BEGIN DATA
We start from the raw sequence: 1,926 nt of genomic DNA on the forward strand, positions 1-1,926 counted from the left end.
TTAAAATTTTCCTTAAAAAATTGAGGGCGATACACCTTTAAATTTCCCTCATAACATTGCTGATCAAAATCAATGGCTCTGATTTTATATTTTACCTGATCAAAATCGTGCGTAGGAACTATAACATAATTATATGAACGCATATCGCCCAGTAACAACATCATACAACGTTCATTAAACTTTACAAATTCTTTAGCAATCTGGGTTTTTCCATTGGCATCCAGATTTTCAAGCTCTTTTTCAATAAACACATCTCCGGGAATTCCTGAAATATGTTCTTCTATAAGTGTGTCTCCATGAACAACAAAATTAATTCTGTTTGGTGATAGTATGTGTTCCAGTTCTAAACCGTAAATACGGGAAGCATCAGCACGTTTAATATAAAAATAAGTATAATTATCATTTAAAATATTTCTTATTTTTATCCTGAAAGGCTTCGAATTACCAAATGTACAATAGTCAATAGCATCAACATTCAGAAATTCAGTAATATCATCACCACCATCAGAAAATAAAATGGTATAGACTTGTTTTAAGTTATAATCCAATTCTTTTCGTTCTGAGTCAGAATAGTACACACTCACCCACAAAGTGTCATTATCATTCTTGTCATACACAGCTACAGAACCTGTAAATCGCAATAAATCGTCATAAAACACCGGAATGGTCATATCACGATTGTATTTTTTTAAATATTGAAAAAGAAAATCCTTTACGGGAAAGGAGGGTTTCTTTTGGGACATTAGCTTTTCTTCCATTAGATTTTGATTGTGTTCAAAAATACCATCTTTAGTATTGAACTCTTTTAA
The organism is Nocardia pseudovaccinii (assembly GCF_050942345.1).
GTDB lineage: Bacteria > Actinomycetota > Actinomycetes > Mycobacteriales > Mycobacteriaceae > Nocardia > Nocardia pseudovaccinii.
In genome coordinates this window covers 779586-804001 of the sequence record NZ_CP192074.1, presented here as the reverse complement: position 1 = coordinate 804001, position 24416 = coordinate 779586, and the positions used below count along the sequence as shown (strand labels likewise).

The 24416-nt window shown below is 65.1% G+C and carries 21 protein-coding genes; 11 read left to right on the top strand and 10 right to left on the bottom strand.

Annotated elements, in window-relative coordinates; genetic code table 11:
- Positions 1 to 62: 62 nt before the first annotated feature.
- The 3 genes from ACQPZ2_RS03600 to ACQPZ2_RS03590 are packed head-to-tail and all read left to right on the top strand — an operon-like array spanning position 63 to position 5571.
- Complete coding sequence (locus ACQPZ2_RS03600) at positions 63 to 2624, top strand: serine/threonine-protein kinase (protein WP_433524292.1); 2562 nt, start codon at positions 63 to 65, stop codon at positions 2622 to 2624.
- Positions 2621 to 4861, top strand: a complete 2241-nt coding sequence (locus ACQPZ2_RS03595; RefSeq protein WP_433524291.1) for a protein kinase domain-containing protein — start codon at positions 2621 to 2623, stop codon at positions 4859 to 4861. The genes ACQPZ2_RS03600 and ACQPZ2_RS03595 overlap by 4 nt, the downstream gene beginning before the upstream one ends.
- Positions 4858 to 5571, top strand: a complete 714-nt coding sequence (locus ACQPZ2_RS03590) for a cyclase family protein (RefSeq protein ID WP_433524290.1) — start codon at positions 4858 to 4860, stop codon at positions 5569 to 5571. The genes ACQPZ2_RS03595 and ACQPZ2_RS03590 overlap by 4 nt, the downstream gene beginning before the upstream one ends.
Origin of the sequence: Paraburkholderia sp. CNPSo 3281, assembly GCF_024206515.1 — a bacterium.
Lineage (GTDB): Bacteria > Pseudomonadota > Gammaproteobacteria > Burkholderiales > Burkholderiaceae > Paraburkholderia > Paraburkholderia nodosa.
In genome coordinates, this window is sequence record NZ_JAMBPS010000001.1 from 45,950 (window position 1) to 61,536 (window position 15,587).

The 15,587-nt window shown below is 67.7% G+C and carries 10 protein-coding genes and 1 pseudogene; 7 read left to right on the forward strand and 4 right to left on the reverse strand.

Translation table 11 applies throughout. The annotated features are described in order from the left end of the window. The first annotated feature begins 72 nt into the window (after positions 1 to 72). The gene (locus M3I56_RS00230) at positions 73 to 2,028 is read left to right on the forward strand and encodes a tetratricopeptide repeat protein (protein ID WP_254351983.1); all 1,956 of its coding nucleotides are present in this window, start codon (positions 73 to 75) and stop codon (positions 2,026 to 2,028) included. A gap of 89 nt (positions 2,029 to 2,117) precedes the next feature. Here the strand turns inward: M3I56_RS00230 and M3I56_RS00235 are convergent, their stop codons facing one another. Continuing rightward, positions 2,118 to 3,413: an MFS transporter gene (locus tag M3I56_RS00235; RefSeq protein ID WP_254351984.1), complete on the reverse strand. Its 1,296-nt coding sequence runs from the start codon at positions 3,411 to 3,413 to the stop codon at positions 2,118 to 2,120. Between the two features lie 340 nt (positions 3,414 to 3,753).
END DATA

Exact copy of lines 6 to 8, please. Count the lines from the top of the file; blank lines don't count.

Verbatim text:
The 24416-nt window shown below is 65.1% G+C and carries 21 protein-coding genes; 11 read left to right on the top strand and 10 right to left on the bottom strand.

Annotated elements, in window-relative coordinates; genetic code table 11:
- Positions 1 to 62: 62 nt before the first annotated feature.